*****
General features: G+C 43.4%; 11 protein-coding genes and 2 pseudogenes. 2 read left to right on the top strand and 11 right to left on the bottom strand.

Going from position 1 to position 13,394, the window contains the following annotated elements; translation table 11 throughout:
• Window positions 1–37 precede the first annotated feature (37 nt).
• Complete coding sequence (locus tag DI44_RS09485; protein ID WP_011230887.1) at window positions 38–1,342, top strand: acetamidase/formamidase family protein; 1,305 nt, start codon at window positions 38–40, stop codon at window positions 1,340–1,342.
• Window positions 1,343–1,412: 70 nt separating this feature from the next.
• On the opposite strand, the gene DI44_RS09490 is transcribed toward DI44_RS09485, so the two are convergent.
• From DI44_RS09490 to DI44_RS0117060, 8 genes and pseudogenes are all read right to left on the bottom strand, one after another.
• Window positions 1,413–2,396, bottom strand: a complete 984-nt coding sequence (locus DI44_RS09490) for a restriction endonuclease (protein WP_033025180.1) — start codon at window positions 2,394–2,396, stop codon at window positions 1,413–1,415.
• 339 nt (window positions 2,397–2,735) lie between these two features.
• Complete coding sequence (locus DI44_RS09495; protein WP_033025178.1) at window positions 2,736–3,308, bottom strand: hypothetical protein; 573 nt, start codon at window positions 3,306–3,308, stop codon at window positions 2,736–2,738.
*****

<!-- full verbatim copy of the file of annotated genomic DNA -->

General features: G+C 43.4%; 11 protein-coding genes and 2 pseudogenes. 2 read left to right on the top strand and 11 right to left on the bottom strand.

Going from position 1 to position 13,394, the window contains the following annotated elements; translation table 11 throughout:
• Window positions 1–37 precede the first annotated feature (37 nt).
• Complete coding sequence (locus tag DI44_RS09485; protein ID WP_011230887.1) at window positions 38–1,342, top strand: acetamidase/formamidase family protein; 1,305 nt, start codon at window positions 38–40, stop codon at window positions 1,340–1,342.
• Window positions 1,343–1,412: 70 nt separating this feature from the next.
• On the opposite strand, the gene DI44_RS09490 is transcribed toward DI44_RS09485, so the two are convergent.
• From DI44_RS09490 to DI44_RS0117060, 8 genes and pseudogenes are all read right to left on the bottom strand, one after another.
• Window positions 1,413–2,396, bottom strand: a complete 984-nt coding sequence (locus DI44_RS09490) for a restriction endonuclease (protein WP_033025180.1) — start codon at window positions 2,394–2,396, stop codon at window positions 1,413–1,415.
• 339 nt (window positions 2,397–2,735) lie between these two features.
• Complete coding sequence (locus DI44_RS09495; protein WP_033025178.1) at window positions 2,736–3,308, bottom strand: hypothetical protein; 573 nt, start codon at window positions 3,306–3,308, stop codon at window positions 2,736–2,738.